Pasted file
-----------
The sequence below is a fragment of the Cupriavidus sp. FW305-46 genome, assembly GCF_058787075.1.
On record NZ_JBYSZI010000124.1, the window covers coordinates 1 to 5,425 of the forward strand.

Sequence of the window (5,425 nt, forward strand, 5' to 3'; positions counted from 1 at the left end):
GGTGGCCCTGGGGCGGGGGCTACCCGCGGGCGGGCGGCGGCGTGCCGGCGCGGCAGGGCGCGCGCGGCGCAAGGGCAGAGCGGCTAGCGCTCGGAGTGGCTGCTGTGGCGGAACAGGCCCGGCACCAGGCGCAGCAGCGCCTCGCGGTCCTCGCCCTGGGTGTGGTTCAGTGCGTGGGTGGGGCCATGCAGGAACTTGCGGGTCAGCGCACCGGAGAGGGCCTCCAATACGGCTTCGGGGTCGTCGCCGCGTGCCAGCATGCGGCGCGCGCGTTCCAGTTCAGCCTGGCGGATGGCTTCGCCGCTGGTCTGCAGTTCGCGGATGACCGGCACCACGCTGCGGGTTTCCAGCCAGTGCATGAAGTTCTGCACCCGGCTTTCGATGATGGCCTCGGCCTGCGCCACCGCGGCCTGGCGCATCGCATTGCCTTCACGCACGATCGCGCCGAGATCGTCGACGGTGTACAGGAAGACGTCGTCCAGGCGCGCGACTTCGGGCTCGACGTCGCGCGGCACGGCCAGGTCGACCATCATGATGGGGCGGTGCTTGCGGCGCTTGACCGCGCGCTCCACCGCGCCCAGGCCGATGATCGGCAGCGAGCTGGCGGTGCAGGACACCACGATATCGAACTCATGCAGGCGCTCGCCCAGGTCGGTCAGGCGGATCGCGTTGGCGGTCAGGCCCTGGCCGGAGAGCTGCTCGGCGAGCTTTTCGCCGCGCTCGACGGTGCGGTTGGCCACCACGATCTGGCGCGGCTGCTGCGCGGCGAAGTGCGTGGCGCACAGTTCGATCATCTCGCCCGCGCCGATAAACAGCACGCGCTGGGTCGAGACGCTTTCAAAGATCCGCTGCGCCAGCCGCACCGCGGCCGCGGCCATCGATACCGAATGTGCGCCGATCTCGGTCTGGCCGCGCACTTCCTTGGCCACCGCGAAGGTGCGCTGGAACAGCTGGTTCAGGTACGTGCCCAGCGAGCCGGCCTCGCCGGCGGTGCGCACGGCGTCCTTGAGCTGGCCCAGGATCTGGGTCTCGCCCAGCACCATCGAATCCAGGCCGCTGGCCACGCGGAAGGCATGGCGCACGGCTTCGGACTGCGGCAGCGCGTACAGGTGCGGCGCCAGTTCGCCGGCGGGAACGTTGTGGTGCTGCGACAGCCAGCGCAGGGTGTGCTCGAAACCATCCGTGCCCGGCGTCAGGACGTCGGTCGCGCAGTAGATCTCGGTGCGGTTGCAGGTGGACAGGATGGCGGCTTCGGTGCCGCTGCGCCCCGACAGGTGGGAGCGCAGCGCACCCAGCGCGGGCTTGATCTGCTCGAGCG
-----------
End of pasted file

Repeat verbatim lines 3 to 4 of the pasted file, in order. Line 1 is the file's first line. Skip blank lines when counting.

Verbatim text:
Sequence of the window (5,425 nt, forward strand, 5' to 3'; positions counted from 1 at the left end):
GGTGGCCCTGGGGCGGGGGCTACCCGCGGGCGGGCGGCGGCGTGCCGGCGCGGCAGGGCGCGCGCGGCGCAAGGGCAGAGCGGCTAGCGCTCGGAGTGGCTGCTGTGGCGGAACAGGCCCGGCACCAGGCGCAGCAGCGCCTCGCGGTCCTCGCCCTGGGTGTGGTTCAGTGCGTGGGTGGGGCCATGCAGGAACTTGCGGGTCAGCGCACCGGAGAGGGCCTCCAATACGGCTTCGGGGTCGTCGCCGCGTGCCAGCATGCGGCGCGCGCGTTCCAGTTCAGCCTGGCGGATGGCTTCGCCGCTGGTCTGCAGTTCGCGGATGACCGGCACCACGCTGCGGGTTTCCAGCCAGTGCATGAAGTTCTGCACCCGGCTTTCGATGATGGCCTCGGCCTGCGCCACCGCGGCCTGGCGCATCGCATTGCCTTCACGCACGATCGCGCCGAGATCGTCGACGGTGTACAGGAAGACGTCGTCCAGGCGCGCGACTTCGGGCTCGACGTCGCGCGGCACGGCCAGGTCGACCATCATGATGGGGCGGTGCTTGCGGCGCTTGACCGCGCGCTCCACCGCGCCCAGGCCGATGATCGGCAGCGAGCTGGCGGTGCAGGACACCACGATATCGAACTCATGCAGGCGCTCGCCCAGGTCGGTCAGGCGGATCGCGTTGGCGGTCAGGCCCTGGCCGGAGAGCTGCTCGGCGAGCTTTTCGCCGCGCTCGACGGTGCGGTTGGCCACCACGATCTGGCGCGGCTGCTGCGCGGCGAAGTGCGTGGCGCACAGTTCGATCATCTCGCCCGCGCCGATAAACAGCACGCGCTGGGTCGAGACGCTTTCAAAGATCCGCTGCGCCAGCCGCACCGCGGCCGCGGCCATCGATACCGAATGTGCGCCGATCTCGGTCTGGCCGCGCACTTCCTTGGCCACCGCGAAGGTGCGCTGGAACAGCTGGTTCAGGTACGTGCCCAGCGAGCCGGCCTCGCCGGCGGTGCGCACGGCGTCCTTGAGCTGGCCCAGGATCTGGGTCTCGCCCAGCACCATCGAATCCAGGCCGCTGGCCACGCGGAAGGCATGGCGCACGGCTTCGGACTGCGGCAGCGCGTACAGGTGCGGCGCCAGTTCGCCGGCGGGAACGTTGTGGTGCTGCGACAGCCAGCGCAGGGTGTGCTCGAAACCATCCGTGCCCGGCGTCAGGACGTCGGTCGCGCAGTAGATCTCGGTGCGGTTGCAGGTGGACAGGATGGCGGCTTCGGTGCCGCTGCGCCCCGACAGGTGGGAGCGCAGCGCACCCAGCGCGGGCTTGATCTGCTCGAGCG